3D Printing

3D Printing Will Change Everything


3D printing has the ability to revolutionize the way we make practically everything, from guns to pastries and everything in between. Reason TV recently had the opportunity to attend Inside 3D Printing Conference and Expo, a 3-day event held in New York City.

There they met up with trailblazers in the 3D industry who were able to give them the inside-scoop on how 3D printing will revolutionize the economy.

Originally aired on April 11, 2014:

On April 4, 2014, Reason TV attended the Inside 3D Printing Conference and Expo, a three-day event held at the Jacob Javits Convention Center in New York City.
There we caught up with:

  • Hod Lipson, an engineering professor at Cornell University, who compared the excitement swirling around the 3D printing industry to what it felt like to work in the computer industry in the 1970s.
  • Brian Quan, the president of X-Object, who predicted that 3D printing will transform everything from toys to screwdrivers by making possible a "new organic creation process."
  • Aleph Objects' Harris Kenny (a former Reason Foundation policy analyst), who discussed the power of open source design and how 3D printing is allowing scientists to create cheap prosthetics and lab equipment.
  • Liz von Hasseln, the creative director of food products at 3D Systems, who demonstrated the new Chef Jet, which is the first 3D printer for pastry chefs.

For more on how 3D printing will change the economy, read Greg Beato's columnfrom the April 2014 issue ofReason magazine.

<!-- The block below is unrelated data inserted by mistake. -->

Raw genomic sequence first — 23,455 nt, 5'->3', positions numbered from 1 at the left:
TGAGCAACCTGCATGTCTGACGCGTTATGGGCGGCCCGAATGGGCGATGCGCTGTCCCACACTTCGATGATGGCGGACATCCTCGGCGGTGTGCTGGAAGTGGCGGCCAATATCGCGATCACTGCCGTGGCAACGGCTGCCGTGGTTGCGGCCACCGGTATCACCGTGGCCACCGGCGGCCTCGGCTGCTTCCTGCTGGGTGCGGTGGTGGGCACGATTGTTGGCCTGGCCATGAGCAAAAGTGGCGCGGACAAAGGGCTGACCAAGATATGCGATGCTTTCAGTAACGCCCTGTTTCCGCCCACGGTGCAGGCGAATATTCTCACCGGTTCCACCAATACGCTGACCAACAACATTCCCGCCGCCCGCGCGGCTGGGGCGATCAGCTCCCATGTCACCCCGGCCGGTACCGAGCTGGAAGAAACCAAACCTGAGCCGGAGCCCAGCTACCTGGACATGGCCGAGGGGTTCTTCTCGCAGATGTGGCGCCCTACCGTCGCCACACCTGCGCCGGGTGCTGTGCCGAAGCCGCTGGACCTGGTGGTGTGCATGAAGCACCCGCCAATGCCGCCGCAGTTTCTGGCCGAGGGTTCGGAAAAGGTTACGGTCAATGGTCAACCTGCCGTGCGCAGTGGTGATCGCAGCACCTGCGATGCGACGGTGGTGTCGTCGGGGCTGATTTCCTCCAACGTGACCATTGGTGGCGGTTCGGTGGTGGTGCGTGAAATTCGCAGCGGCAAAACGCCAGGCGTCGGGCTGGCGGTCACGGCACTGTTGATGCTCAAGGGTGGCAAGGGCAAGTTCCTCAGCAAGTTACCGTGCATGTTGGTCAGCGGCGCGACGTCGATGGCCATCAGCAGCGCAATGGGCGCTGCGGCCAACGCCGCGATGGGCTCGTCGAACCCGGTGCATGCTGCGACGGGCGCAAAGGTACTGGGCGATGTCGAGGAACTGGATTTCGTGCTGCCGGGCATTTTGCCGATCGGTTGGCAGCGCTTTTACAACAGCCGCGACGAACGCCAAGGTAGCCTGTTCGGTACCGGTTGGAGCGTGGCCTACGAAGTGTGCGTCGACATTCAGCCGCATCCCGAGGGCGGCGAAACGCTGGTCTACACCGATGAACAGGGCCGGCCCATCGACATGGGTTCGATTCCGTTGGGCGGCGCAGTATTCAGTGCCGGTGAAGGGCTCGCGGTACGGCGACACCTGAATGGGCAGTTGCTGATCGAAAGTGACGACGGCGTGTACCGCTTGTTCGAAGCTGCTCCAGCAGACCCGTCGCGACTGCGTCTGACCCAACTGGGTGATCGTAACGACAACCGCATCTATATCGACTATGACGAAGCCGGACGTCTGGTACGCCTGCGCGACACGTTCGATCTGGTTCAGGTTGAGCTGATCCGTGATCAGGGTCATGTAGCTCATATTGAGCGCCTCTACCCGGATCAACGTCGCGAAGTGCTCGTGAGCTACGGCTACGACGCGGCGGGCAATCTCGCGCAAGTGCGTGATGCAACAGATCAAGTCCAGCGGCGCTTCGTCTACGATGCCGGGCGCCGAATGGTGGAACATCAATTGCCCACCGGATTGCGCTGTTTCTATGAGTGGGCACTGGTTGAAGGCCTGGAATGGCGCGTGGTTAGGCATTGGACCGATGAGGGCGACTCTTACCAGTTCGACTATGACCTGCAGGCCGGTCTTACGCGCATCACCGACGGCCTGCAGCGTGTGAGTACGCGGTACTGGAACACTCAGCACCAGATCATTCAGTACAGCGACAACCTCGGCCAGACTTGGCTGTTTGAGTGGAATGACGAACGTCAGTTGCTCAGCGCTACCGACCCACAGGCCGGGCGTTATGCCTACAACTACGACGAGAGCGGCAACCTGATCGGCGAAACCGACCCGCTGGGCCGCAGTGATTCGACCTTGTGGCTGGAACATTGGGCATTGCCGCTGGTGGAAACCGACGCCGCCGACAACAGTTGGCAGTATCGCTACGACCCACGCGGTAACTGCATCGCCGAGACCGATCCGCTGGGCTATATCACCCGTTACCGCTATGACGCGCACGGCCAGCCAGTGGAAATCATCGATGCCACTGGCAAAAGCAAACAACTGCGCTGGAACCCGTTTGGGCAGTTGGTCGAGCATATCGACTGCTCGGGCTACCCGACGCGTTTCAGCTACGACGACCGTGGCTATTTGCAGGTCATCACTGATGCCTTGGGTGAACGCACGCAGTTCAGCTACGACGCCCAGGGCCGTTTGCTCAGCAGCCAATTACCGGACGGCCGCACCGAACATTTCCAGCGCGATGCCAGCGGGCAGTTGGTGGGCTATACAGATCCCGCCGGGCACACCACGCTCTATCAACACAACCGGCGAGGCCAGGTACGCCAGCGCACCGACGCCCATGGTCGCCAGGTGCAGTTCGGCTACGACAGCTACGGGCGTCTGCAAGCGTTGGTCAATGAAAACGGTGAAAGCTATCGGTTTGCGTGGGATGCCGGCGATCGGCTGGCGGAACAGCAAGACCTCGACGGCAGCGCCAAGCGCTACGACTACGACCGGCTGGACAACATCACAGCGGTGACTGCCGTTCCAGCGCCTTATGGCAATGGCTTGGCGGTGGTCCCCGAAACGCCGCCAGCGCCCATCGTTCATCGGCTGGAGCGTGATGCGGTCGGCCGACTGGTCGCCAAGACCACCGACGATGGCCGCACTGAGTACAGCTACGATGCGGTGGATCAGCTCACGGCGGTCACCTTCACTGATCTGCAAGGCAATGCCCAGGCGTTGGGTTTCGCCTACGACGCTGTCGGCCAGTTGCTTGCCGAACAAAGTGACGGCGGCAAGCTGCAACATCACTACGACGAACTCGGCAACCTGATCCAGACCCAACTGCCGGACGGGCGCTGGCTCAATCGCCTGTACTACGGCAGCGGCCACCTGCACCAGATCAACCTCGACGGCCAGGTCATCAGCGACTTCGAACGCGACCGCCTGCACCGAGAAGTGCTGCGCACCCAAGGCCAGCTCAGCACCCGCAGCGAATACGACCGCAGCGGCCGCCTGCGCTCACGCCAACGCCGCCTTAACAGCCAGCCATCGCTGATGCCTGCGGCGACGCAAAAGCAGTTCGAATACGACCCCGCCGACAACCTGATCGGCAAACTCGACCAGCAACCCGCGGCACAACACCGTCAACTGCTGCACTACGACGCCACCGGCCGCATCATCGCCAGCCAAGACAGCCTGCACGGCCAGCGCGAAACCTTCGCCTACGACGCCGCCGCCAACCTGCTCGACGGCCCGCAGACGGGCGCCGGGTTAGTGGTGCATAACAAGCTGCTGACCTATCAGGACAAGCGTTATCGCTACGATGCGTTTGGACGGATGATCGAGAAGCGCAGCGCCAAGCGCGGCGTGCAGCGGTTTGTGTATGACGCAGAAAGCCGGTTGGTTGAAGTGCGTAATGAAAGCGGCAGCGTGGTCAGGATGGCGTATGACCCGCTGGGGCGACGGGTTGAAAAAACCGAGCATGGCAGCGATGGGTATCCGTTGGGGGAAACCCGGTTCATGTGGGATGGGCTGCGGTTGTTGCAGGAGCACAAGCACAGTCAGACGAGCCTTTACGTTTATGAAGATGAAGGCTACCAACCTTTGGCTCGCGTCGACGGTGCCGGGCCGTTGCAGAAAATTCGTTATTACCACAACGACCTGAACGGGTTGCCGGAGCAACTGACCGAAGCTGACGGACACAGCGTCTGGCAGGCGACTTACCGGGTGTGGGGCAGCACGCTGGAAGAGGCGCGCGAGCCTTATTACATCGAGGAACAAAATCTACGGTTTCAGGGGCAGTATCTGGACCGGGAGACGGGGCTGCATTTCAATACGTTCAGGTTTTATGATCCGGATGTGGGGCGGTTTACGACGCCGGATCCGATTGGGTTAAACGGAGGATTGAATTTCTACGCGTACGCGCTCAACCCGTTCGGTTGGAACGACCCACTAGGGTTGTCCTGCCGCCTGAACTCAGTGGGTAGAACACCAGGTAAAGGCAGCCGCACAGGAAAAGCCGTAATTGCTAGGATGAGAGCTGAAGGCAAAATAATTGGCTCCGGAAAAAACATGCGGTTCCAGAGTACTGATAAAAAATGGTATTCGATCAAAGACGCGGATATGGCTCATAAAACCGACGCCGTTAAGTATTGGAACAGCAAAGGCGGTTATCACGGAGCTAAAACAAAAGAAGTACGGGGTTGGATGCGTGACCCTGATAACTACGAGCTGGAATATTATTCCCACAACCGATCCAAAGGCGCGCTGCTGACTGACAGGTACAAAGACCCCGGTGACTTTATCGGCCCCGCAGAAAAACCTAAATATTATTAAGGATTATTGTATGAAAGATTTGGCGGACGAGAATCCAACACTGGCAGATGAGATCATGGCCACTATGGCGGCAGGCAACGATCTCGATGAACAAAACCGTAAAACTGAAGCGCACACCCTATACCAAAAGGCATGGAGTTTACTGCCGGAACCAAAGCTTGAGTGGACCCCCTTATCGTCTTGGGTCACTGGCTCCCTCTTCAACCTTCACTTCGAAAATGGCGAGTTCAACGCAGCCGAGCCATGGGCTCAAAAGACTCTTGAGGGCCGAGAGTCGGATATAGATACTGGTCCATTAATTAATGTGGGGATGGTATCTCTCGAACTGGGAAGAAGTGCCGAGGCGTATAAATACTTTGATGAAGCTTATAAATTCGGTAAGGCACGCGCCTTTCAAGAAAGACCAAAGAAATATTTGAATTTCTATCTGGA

About 7:20 minutes.
Produced by Jim Epstein; hosted by Naomi Brockwell.


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  1. Question – is it possible that technological innovation can simply outpace the regulatory state?

    1. It is not only possible, it is inevitable.

    2. It always has.

    3. The ability to actually print out apoplectic control-freak bureaucrats in three dimensions is a skill the government has long mastered, and soon you too will be able to do it in the comfort of your own home…

  2. Keep your cool. 3-D printers may end up as a common household product, but they are not likely to revolutionize the economy. Economies of scale will keep them pretty much a toy.
    A couple of decades ago, my family had a home breadmaker. It was fun, but as a serious source of bread, we had to work harder and spend more to get inferior bread.
    Same thing will apply to 3-d. You want to make a gun? Fine. But the raw material is likely to cost you more than the finished gun in the store [and that’s not counting the printer]. It will be easier to just go buy the gun, and the store gun is going to be better too. There will likely be a market for these toys because you did it yourself and such, but most of us are not going to bother.
    The 3-d printer is a nice development, but it is small beer.

    1. 3D printing tech could be useful for reproducing unavailable spare parts and prototyping.